Set the Depth on Your Jig

Set the Kreg Jig depth

There is a numbered slide on the back of your jig which can be adjusted based on the thickness of your wood.

The Kreg Jig comes with a quick guide that provides the slider setting and screw length you’ll need based on how thick your wood is (I also have a chart at the bottom of this post if you scroll down).

If your wood is two different thicknesses, set the depth for the thinner board.

Clamp the Jig

Pocket hole jig - clamp portion

Flip the Kreg jig over after you’ve set it, and place it down where you want to join to be. The round, gray plastic piece above is where you will clamp the jig down.

I highly recommend a clamp as it frees up one of your hands. Also, clamps prevent “whoopsies.” You don’t want your pocket hole jig slipping out from under you as you’re drilling!

Insert the Drill Bit – and Screw!

You’ll start with one piece of wood – the wood that you want the holes to go into. Make sure the correct drill bit is in your drill, and simply guide the bit through the holes in the Kreg Jig.

The jig will guide the bit and do all of the work; it’s easy to make straight holes without any issues missing the mark.

Drilling into a Kreg Jig

Basically, the only work you need to do is make sure your holes are lined up and then push the drill quickly and firmly through the hole. Repeat with the second hole if it’s a double pocket hole.

Inserting the screws into the pocket hole

Then you’ll clamp the two pieces of wood you want to attach together and insert your screw(s). They need to be self-tapping screws so that they drill into the pocket hole and second piece of wood easily.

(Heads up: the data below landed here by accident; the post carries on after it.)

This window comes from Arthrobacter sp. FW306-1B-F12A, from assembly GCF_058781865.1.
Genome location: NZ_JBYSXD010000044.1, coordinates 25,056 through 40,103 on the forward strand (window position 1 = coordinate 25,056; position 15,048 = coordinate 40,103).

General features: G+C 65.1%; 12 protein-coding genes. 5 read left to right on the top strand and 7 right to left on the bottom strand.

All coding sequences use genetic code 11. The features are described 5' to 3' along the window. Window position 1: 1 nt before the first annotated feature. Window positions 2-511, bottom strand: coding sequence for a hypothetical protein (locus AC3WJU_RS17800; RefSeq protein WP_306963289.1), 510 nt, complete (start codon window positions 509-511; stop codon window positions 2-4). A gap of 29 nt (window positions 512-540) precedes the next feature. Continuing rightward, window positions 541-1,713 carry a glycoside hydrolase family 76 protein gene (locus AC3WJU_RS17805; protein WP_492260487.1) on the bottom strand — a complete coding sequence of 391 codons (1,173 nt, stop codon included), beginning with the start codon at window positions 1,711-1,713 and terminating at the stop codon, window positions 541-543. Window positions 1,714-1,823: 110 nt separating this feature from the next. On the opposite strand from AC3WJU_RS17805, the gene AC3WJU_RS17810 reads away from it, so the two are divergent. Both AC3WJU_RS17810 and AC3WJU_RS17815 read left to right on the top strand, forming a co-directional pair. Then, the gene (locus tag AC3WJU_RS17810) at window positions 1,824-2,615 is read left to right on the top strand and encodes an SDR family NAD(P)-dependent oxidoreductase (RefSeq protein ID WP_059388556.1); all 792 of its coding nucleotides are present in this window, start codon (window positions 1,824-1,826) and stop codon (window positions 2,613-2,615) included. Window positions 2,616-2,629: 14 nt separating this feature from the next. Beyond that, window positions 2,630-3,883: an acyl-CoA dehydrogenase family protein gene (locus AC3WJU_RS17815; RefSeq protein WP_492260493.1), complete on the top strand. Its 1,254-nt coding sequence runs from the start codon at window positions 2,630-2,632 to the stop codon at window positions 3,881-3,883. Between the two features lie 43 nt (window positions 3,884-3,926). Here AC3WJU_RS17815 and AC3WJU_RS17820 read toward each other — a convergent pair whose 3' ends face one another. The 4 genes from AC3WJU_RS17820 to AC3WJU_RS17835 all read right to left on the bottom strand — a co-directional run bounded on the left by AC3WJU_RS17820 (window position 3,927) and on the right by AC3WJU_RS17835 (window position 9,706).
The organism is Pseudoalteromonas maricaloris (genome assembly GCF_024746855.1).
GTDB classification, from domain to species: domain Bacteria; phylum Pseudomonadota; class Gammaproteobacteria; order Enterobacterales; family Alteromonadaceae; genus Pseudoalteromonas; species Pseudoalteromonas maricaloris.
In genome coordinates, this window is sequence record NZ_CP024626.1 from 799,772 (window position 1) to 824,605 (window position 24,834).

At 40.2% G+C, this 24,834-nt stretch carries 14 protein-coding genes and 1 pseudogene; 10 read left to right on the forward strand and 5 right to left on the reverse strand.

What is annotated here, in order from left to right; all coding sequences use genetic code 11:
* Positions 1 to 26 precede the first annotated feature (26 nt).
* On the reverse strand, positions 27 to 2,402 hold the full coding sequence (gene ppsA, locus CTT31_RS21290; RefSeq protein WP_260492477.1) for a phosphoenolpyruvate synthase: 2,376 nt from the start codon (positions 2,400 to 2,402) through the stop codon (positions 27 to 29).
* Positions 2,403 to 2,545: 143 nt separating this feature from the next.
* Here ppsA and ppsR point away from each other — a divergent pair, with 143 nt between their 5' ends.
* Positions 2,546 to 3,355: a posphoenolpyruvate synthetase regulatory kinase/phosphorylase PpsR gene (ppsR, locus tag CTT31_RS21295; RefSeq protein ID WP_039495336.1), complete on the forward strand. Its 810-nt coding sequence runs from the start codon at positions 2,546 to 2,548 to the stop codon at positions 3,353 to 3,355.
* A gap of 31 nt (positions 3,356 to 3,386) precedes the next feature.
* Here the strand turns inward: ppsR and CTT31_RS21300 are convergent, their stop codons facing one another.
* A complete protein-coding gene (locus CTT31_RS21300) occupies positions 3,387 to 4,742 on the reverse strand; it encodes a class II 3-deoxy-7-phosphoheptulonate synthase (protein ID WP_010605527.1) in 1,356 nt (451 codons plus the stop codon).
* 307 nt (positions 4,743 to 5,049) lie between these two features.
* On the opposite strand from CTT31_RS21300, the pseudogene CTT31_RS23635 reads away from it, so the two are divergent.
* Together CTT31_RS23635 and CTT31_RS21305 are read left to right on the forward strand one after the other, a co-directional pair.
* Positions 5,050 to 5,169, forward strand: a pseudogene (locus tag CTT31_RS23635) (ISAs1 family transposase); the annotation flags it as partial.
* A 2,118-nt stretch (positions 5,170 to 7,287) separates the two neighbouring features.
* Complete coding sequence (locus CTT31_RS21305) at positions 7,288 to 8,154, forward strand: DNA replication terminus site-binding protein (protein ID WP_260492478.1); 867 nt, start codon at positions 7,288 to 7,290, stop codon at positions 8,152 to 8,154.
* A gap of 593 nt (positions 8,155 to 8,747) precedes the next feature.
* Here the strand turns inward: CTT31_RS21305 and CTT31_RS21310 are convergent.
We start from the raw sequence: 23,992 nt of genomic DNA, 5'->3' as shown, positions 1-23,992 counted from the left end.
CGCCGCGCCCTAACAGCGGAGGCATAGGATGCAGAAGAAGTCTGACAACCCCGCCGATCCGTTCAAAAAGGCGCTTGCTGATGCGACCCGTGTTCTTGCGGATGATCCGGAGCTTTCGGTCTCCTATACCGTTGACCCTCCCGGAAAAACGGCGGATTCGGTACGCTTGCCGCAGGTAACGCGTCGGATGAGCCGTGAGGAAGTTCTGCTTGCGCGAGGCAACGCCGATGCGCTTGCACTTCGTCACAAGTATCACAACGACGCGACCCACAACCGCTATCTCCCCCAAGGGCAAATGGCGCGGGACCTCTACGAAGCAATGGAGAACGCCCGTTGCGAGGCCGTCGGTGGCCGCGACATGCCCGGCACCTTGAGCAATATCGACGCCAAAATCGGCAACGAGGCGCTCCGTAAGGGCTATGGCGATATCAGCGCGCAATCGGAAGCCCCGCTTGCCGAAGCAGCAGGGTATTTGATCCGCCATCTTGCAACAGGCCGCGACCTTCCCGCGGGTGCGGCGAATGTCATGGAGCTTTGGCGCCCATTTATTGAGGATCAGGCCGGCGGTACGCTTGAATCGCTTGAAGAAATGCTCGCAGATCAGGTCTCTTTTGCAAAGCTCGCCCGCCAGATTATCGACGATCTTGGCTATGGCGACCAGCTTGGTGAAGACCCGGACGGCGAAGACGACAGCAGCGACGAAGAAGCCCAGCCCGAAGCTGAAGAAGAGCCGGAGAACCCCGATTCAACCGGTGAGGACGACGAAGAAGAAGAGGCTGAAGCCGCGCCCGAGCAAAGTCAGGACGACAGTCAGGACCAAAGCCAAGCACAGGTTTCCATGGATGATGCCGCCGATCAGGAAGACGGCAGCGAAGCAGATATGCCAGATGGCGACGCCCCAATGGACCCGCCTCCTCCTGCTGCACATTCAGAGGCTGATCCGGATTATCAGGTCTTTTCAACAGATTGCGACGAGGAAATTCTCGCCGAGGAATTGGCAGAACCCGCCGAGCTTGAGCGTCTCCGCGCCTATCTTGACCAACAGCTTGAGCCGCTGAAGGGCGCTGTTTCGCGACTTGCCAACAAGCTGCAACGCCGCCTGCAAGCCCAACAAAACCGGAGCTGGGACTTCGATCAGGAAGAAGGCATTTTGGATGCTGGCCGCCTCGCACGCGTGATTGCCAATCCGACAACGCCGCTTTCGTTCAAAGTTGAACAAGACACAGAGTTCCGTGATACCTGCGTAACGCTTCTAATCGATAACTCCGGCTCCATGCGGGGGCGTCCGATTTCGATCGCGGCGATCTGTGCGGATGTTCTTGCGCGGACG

Before you do this on a piece of furniture or other project you are building, I highly recommend trying it with two pieces of scrap wood. That way you can get a feel for the device and experience how easy it is to use.

Choose the Correct Screw Length

If a Kreg Jig guide is not available to you, use this chart to choose the correct screw length for your material thickness.

Pocket Jig Screw Length

Are you ready to get started with a pocket hole jig? Check out this video below that shows you the basic concept:

If you are interested in seeing our projects that use a Kreg Jig, here are two of them!

Farmhouse DIY Mirror Frame for $25

Make a farmhouse style DIY mirror frame for your plain clip bathroom mirror. This is so easy - you only need basic woodworking skills to accomplish it.

DIY Pallet Hose Holder with Planter

Build a unique hose holder using recycled pallet wood! This holder has a special feature; you can plant your favorite flowers on top. I love it!

One last thing! Don’t forget to visit our other tool guides: reciprocating saw, electric sander, router, and jig saw.

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Crystal

Saturday 27th of August 2016

Just a little helpful advice, I apologize if it comes across as otherwise, you don't have to use the Kreg brand screws BUT you'll get better results if you use self drilling/tapping screws because the tips are sharper :) Great post! A++

Amy

Sunday 28th of August 2016

Thank you! That is great advice!